And furthermore ...

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Saturday, 28 July 2012


“It’s not enough to have talent. You also have to be Hungarian.”
Robert Capa

 During the 1930s a cement factory was built in Felsogalla, 48 km west of Budapest, near the Slovakian border and the heartland of Hungary’s coal and bauxite industry. When it was finished this small presentation album was made, containing 21 photographs showing the construction of the refinery and some scenes of Budapest. There is no information as to who the photographer was though he or she was obviously a professional and when you look through the album you get an idea of why Hungary was internationally a centre of photography in the 1920s. America, France and the UK got the attention but some of the most influential photographers came out of Hungary; Brassaï, Robert Capa, Kertész, Moholy-Nagy and Martin Munkácsi, and they became famous because they left the country. The ideas they brought with them might not have been innovative so much as standard practice back home.

The album was produced by the Hungarian General Coal Mining Company, which was the country’s largest mining corporation between the 1890s and 1946, when it was formally subsumed under state control. At its height, around the time these photos were taken, coal and bauxite mining were the backbone of the Hungarian economy, which had been broken by the defeat and break-up of the Austro-Hungarian Empire after 1918. The region known as North Transdanubia provided most of the country’s depleted wealth. Today it is one of the poorer regions.

The photographs show the construction of the factory as well as railway stations, canals, a church and schools. This was a major development project and albums for such projects were common before cheaper printing costs made it easier to produce books or catalogues. Just as commonly they have been broken up so if you find a single photograph of a railway bridge wrapped in scaffolding it probably came from a similar album; complete ones like this are fairly rare.

They belong to that often overlooked genre of documenting grand projects that began in Paris during Haussmann’s reconstruction during the 1850s, when Charles Marville was sent out to document the process. The Paris Opera was photographed from the first preparations, providing a narrative that revealed the complexity of the architecture and engineering lost on anybody who simply admired the building on its completion. There is a loose narrative in this album. It begins with the construction of the main plant at Felsogalla, depicts buildings such as the girls’ school at two stages of construction and moves to Budapest. You’ll notice the workers are for the most part reduced to small silhouettes. The idea behind the album was to give a sense of the size of the project, which essentially involved the construction of a whole new civic area then linking it to Budapest and ultimately Leipzig.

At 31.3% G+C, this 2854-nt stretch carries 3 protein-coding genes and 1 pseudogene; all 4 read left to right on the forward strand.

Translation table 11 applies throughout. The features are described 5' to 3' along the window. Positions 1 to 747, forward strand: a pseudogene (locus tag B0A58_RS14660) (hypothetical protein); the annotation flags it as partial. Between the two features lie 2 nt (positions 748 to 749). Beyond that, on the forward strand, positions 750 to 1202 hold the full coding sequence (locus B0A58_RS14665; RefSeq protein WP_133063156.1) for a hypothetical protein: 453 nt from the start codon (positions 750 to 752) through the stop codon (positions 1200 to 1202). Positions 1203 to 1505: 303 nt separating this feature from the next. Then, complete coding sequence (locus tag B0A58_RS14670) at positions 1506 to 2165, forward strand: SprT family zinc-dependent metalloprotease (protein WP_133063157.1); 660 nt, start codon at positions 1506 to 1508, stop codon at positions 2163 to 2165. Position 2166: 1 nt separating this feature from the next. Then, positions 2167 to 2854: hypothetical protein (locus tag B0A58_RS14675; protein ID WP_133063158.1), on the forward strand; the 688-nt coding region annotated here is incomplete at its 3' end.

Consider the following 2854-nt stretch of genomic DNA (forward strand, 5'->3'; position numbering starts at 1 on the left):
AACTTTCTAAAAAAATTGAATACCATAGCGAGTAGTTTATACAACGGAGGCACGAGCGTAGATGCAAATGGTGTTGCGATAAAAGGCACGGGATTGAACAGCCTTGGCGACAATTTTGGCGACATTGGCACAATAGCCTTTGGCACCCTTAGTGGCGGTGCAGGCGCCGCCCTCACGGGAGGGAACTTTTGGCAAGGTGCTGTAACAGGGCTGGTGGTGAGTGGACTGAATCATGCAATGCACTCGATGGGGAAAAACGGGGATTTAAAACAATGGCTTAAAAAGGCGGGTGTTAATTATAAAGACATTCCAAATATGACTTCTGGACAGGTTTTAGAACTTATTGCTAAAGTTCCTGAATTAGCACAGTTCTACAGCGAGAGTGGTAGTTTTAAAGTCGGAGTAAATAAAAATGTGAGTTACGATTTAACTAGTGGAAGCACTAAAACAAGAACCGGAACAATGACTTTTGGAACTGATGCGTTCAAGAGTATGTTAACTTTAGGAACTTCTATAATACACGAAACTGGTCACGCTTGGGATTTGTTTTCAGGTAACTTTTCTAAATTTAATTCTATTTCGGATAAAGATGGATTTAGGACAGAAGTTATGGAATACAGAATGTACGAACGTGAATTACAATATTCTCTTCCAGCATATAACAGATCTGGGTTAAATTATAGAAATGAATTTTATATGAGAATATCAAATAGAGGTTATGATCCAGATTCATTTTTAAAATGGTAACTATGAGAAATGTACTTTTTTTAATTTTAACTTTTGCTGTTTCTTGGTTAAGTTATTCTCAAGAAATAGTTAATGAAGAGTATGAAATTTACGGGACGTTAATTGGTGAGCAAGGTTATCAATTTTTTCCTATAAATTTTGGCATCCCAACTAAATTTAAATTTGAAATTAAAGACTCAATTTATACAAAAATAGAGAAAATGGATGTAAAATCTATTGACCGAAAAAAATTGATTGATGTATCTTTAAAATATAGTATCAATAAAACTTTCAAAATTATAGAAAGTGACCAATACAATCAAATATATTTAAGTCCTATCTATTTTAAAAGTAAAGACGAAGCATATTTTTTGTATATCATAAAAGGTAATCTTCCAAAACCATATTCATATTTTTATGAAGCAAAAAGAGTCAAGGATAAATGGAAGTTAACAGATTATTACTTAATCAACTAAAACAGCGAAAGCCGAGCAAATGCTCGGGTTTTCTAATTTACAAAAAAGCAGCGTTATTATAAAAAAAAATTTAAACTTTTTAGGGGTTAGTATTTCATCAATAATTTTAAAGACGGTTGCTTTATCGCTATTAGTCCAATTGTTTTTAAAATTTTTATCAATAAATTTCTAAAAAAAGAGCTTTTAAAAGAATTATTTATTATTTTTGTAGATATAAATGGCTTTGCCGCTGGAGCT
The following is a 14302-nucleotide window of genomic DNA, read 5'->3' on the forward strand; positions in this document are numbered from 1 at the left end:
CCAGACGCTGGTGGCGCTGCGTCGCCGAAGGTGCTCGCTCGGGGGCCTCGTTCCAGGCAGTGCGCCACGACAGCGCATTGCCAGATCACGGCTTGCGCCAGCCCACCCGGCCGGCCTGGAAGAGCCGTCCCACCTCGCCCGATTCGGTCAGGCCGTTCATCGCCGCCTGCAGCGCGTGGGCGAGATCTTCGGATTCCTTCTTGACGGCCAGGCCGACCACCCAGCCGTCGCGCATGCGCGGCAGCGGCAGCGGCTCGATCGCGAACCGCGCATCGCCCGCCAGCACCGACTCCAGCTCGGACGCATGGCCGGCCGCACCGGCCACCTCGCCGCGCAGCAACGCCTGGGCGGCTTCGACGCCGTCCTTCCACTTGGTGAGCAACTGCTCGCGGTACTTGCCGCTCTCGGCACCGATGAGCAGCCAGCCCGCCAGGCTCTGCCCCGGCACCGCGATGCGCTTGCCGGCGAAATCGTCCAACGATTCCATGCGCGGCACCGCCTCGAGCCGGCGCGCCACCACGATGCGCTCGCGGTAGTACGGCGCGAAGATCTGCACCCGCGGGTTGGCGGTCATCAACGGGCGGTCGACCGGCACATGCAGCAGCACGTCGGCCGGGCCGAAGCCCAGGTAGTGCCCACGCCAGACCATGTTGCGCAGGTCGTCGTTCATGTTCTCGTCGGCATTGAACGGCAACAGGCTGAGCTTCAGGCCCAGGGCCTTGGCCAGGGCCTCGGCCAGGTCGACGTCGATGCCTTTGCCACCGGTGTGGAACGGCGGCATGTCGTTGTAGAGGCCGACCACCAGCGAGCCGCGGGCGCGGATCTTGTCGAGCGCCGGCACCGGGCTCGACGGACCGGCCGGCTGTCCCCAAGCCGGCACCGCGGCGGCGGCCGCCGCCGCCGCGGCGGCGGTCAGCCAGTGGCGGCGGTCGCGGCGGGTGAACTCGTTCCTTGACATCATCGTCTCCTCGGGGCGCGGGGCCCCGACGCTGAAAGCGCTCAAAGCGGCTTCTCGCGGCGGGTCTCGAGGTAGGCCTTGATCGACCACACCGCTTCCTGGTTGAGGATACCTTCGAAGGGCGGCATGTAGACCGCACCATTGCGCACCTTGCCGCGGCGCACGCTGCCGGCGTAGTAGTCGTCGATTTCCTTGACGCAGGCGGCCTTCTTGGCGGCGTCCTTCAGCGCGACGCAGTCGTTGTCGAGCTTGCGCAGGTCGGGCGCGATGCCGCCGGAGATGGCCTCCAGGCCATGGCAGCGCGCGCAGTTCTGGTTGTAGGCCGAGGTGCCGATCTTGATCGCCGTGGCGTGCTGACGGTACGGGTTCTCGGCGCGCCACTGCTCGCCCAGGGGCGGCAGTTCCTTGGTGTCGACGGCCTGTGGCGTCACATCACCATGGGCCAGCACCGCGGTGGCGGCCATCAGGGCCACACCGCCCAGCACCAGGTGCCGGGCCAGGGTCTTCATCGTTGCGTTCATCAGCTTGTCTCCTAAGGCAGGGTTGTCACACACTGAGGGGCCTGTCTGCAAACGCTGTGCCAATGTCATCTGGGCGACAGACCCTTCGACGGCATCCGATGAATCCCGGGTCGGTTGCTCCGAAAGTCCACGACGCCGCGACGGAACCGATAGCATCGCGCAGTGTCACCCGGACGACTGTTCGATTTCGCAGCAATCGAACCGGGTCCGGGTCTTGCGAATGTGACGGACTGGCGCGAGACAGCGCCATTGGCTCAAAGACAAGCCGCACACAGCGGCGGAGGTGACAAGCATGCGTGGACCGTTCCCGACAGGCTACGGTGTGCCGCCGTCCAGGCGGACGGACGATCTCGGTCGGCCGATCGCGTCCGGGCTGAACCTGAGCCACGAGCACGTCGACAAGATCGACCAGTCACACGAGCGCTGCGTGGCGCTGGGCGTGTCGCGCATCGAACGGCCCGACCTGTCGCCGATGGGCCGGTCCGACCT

What really matters though are the images. Sharp focus, narrow depth of field, high contrast and wide lens; you can guess they come from Eastern Europe, the part of the world that gave us a subjective, artificial photography and cinema. Notice for example how black and solid the shadows appear. The photographer was less interested in providing factual evidence than in creating a particular ambience. When I think of ‘modernist photography’ it is the imagery from Eastern Europe that comes to mind. It was colder and cleaner than the stuff coming out of America and Western Europe and today it looks a lot darker, metaphorically speaking, as if the photographers looked at the world in a particularly dark and sceptical way. 

If I could read Hungarian it wouldn’t be too hard to find out who the photographer was. Documents to do with the project ought to have been submitted to the national archives at some point. Most likely he or she ran a professional studio in Budapest with a good reputation or was a respected photojournalist working for a newspaper or one of the dozens of pictorial magazines circulating at the time. I go for the latter since there isn’t much evidence of artificial lighting, which you’d expect a studio photographer to bring along, and the photographs have that distinct graphic quality discussed above that the magazines sought and promoted. 

When the magazine Modern Photography compiled a list of the 100 best contemporary photographers in 1931, eight were chosen from Hungary, making it the most represented country in the survey. Critics and art historians have tried to put a finger on what made that possible but their cases are unconvincing, mostly you suspect because they are looking for answers in the wrong places. It is possible that this is a lost album by an internationally renowned photographer but you only have to look a little deeper into the history of Central European photography to realize how many photographers working with an approach regarded as cutting edge then are more or less forgotten today. This could have come from any of the fifty or so photographers working in Budapest or someone else from Szeged, Pecs or even Tatabanya, the closest city to Felsogalla. 

The photographs in the gallery have been arranged in the same sequence as the book. Some have been scanned showing the album page. The album measures 16x13cm, the average size of the prints are 10x6.5cm. 


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